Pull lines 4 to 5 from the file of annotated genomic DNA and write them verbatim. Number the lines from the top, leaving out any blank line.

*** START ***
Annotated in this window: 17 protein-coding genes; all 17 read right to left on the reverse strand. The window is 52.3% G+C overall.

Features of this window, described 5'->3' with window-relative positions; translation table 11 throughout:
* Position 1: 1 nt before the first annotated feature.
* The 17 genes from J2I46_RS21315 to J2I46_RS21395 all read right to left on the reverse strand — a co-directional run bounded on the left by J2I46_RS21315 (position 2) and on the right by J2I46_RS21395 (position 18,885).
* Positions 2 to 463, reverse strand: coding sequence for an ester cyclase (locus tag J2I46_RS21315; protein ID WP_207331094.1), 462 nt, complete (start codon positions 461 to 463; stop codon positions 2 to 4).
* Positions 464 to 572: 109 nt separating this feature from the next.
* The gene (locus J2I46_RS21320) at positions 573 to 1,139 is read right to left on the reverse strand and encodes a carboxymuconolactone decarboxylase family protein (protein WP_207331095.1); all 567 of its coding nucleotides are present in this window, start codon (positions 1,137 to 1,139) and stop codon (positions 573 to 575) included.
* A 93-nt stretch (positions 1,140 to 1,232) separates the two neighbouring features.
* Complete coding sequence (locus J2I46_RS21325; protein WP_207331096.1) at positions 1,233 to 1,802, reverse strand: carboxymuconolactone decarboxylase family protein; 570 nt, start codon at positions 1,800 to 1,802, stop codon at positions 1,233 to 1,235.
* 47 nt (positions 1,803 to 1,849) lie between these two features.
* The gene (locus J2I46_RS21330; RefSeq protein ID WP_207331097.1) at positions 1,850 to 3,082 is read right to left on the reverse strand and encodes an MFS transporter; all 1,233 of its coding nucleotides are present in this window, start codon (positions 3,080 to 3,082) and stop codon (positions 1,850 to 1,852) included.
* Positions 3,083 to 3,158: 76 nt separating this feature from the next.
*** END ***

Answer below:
* The 17 genes from J2I46_RS21315 to J2I46_RS21395 all read right to left on the reverse strand — a co-directional run bounded on the left by J2I46_RS21315 (position 2) and on the right by J2I46_RS21395 (position 18,885).
* Positions 2 to 463, reverse strand: coding sequence for an ester cyclase (locus tag J2I46_RS21315; protein ID WP_207331094.1), 462 nt, complete (start codon positions 461 to 463; stop codon positions 2 to 4).